We discussed how and why an artist would choose a certain frame such as the light wood on Dan Chrzanowski’s best in show graphite drawing. Again, it was a piece dismissed until the difficulties of technique were explained, how some surfaces are hard to achieve, smooth yet showing the artists hand and how that process differs from the smooth surface of a painting that does not. I asked them to show me which pieces showed evidence of risk and thought and chance and which ones did not. On what did they base their choices? Interesting answers from a generation raised on computers and technical media overload. 

We looked at the overall room and decided why certain pieces are placed where they are so as not to detract from or overwhelm another, giving each one its due. How sometimes a piece next to another one will make the weaker of the two look better than it really is. I asked why “that one” (pointing out mine, but they did not know it) was hanging by itself, alone on a wall…the answer, by the more savvy of the three, was that it is “like a punch in the face”. I kept mine straight. I guess that beats being a kick in the pants.

Having watched their first circle around the room, the one with the cigar, Breaking Through by Mike Uhren, was not noticed. I walked them back and we read the title. Then they saw it…the hands coming through the paper, figuratively of course because he drew it that way. This ah-ha moment lead to their roaming the room again reading titles. Looking for Truth from across the room does not work, but once challenged, they got it. They asked my favorite and I asked theirs. The girls based their choices on what they could live with forever and enjoy…a good reason. The young man was more about what the prices which once clarified that most works, if broken down, would be less than minimum wage earnings, did garner a new appreciation for the bottom line.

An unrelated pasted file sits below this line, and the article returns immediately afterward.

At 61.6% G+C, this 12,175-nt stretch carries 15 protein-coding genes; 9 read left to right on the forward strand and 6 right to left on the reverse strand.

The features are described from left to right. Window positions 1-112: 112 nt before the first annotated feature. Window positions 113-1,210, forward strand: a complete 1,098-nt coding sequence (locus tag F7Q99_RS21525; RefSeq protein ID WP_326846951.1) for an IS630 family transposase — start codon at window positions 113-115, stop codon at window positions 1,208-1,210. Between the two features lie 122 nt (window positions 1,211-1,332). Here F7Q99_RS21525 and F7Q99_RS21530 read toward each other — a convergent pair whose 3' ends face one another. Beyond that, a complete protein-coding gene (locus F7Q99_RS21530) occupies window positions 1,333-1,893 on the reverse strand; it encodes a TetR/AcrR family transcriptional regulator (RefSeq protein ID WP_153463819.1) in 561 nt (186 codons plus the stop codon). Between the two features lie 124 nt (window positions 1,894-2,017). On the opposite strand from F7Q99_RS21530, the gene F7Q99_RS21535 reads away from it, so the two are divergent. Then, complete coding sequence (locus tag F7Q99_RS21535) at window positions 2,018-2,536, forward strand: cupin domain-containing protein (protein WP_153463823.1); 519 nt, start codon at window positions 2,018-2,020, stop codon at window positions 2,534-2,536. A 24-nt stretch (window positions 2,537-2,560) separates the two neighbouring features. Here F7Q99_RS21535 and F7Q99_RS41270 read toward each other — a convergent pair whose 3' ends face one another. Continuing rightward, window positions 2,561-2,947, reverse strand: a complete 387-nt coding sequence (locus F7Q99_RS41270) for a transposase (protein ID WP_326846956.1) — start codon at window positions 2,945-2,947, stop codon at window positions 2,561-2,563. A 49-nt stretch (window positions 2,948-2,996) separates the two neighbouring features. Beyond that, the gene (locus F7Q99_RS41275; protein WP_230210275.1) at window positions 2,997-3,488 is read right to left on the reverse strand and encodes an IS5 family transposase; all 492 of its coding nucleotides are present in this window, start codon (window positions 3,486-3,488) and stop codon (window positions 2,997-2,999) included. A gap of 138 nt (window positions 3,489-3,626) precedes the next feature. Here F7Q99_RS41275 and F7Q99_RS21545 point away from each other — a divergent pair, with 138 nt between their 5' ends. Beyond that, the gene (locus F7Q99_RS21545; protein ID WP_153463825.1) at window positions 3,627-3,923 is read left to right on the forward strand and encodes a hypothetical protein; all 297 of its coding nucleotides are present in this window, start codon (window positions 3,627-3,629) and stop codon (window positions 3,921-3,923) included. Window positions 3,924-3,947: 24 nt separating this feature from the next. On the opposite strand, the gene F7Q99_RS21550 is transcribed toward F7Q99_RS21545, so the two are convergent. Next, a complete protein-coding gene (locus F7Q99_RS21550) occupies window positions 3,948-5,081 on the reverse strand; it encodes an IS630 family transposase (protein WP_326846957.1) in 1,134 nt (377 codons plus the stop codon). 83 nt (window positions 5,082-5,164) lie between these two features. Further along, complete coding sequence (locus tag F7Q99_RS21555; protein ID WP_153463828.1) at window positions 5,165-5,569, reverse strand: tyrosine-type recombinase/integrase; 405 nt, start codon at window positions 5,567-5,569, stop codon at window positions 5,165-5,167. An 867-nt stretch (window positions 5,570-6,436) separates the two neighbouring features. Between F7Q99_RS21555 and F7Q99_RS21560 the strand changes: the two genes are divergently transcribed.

I chose two pieces, both by Lisa Vincenzo. Rain Cloud/Sea Green Ocean is a classic “page from a sketchbook” style piece. The raw yet delicate drawings, artist notes and again, that hand of the artist feel, are captivating to me. Maybe I am too old school from my own good, but direct observation and artist to surface contact right from the soul will win my heart every time. Her other work, Muddy Water with Beach Ball is just as fresh and sparkles with spontaneity.

The jurors’ statements were very helpful in that they explained their process of selection. No names, genders, titles or other baggage.  It seems that every year I see new names and wonder when I will encounter their work again. The occasional repeat entry shows up as well and some longtime established talents are missing in action. Overall, I think the patrons of the library will enjoy the show without filing any complaints to management this time.